Thu. Jul 18th, 2024

TL;DR – Unemployment may continue to rise. Amidst the difficult economic climate, NTUC Deputy Secretary-General Desmond Tan acknowledged employers’ efforts in supporting the National Wages Council guidelines.

The labour market is in flux. In Q3 2023, total employment has increased, but so did retrenchments and unemployment. Unfortunately, the unemployment uptrend may continue to rise further and the labour market may still be looking uncertain for a while! 

As such, the National Wages Council (NWC) has called for employers to: 

  • Implement the Flexible Wage System (FWS) to promote fair and sustainable wage increases. The FWS enables employers to transfer the wage increases and part of fixed wages into variable wage components. Employers can then make quick adjustments during uncertain periods to sustain their business yet be able to provide workers with fair wage increases or variable payments. 
  • Press on with sustained wage growth for lower-wage workers and workforce transformation 
  • Provide support for cost-of-living pressures.   

NWC shared these recommendations in its annual wage guidelines for 1 December 2023 to 30 November 2024.   


Sustaining wage growth for lower-wage workers
 

The pandemic has underscored the value of our lower-wage workers. From cleaners to security officers, we counted on them to support essential services. In uncertain times like now, lower-wage workers deserve our support even more. NWC’s recommendations to sustain lower-wage workers’ wage growth complement the Tripartite Workgroup on Lower-Wage Workers’ (TWG-LWW) progressive wage initiatives like the Progressive Wage Model (PWM) and Progressive Wage Credit Scheme (PWCS). 

NWC guidelines urge 5.5% – 7.5% pay increase for lower-wage workers

Helping with rising costs 

To help workers better cope with rising cost of living, NWC recommended that employers give a one-off lump sum payment to all workers, with bigger amounts for those in the lower-to-middle-income bracket. 

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The sandwiched class is not forgotten as they probably feel the money squeeze too. NTUC President Mary Liew has also called on employers to adopt the latest NWC guidelines for all workers, especially the middle-income and sandwiched class, to ensure they enjoy fair, inclusive, and sustained wage growth.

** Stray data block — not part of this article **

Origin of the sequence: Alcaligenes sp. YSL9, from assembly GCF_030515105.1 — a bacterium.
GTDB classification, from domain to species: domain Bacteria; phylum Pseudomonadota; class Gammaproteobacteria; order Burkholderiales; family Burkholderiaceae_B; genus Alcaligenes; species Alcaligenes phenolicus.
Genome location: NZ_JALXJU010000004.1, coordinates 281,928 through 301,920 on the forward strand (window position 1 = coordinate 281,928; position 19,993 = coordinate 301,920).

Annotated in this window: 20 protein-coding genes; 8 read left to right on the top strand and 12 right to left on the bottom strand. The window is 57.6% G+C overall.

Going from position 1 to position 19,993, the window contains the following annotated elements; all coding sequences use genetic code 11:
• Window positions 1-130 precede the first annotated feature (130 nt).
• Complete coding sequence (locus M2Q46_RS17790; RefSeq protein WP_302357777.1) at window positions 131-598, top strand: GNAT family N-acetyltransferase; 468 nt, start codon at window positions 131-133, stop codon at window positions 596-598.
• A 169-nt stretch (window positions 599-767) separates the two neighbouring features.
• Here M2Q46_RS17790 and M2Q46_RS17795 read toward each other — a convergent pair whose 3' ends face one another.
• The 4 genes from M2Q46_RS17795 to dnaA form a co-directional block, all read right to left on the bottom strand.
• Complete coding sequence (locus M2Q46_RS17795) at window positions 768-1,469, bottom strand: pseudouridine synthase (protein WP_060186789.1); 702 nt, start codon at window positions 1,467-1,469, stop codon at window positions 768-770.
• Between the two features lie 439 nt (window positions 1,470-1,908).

Training, upskilling and staying relevant is key 

Amidst a more challenging economic environment, NTUC Deputy Secretary-General Desmond Tan acknowledged employers’ efforts in supporting the guidelines. 

He said: “We do appreciate that this year’s guidelines prescribe sustained wage increases and built-in wage increases to give our workers assurance, that, as much as they put in the hard work and efforts on the ground, they will be recognised and rewarded by their employers.” 

MAS recently warned that the jobs and incomes of middle-income workers could be impacted by “structural shifts” in the next phase of Singapore’s economic growth, such as generative artificial intelligence and other technological changes. 

These could either have career-boosting effects, or result in job displacement if workers are not equipped with the right skills when they struggle to keep up.   

Mr Tan also stressed the importance of improving productivity to sustain wage growth in the long run. Initiatives like the Company Training Committees don’t just support businesses in their transformation, they also support job redesign, upskilling workers, and ultimately wage increases as an outcome of this training.  

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The recommendations from National Wages Council guidelines 2023/24 aim to strike a balance between sustainability for businesses and ensuring a fair and reasonable recognition for employees.  

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This is also with greater emphasis on lower to middle income wage employees to ensure their wages continue to grow in a high-cost environment where they are impacted the most. 

By admin